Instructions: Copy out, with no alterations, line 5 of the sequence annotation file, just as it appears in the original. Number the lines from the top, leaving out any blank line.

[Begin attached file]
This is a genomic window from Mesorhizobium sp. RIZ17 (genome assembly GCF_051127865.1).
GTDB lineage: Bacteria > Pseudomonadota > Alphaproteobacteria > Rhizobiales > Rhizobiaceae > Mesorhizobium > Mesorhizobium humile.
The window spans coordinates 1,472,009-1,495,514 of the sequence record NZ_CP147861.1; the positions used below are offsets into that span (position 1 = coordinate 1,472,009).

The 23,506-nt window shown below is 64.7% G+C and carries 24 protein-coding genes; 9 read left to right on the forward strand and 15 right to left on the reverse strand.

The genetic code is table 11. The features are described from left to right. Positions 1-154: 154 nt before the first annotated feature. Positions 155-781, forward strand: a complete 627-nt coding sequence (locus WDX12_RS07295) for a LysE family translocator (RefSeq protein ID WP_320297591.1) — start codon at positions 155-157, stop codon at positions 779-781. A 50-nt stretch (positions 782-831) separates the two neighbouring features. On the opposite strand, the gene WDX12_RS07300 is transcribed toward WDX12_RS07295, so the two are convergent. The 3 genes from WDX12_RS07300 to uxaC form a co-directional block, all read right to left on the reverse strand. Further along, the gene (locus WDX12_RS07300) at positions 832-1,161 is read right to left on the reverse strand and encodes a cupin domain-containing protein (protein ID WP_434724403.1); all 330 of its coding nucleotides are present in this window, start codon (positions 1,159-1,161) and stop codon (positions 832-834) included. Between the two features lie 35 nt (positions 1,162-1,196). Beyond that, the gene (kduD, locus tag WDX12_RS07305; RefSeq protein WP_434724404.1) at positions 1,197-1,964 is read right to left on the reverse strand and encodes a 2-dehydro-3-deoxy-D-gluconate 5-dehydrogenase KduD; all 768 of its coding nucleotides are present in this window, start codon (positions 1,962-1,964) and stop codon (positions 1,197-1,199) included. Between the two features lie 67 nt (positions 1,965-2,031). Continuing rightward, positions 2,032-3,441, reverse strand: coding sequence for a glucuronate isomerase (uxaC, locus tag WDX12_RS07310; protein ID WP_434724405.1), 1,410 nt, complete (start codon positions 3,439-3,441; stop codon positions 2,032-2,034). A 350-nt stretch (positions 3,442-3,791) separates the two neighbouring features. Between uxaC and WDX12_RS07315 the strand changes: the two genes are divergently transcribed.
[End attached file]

The genetic code is table 11. The features are described from left to right. Positions 1-154: 154 nt before the first annotated feature. Positions 155-781, forward strand: a complete 627-nt coding sequence (locus WDX12_RS07295) for a LysE family translocator (RefSeq protein ID WP_320297591.1) — start codon at positions 155-157, stop codon at positions 779-781. A 50-nt stretch (positions 782-831) separates the two neighbouring features. On the opposite strand, the gene WDX12_RS07300 is transcribed toward WDX12_RS07295, so the two are convergent. The 3 genes from WDX12_RS07300 to uxaC form a co-directional block, all read right to left on the reverse strand. Further along, the gene (locus WDX12_RS07300) at positions 832-1,161 is read right to left on the reverse strand and encodes a cupin domain-containing protein (protein ID WP_434724403.1); all 330 of its coding nucleotides are present in this window, start codon (positions 1,159-1,161) and stop codon (positions 832-834) included. Between the two features lie 35 nt (positions 1,162-1,196). Beyond that, the gene (kduD, locus tag WDX12_RS07305; RefSeq protein WP_434724404.1) at positions 1,197-1,964 is read right to left on the reverse strand and encodes a 2-dehydro-3-deoxy-D-gluconate 5-dehydrogenase KduD; all 768 of its coding nucleotides are present in this window, start codon (positions 1,962-1,964) and stop codon (positions 1,197-1,199) included. Between the two features lie 67 nt (positions 1,965-2,031). Continuing rightward, positions 2,032-3,441, reverse strand: coding sequence for a glucuronate isomerase (uxaC, locus tag WDX12_RS07310; protein ID WP_434724405.1), 1,410 nt, complete (start codon positions 3,439-3,441; stop codon positions 2,032-2,034). A 350-nt stretch (positions 3,442-3,791) separates the two neighbouring features. Between uxaC and WDX12_RS07315 the strand changes: the two genes are divergently transcribed.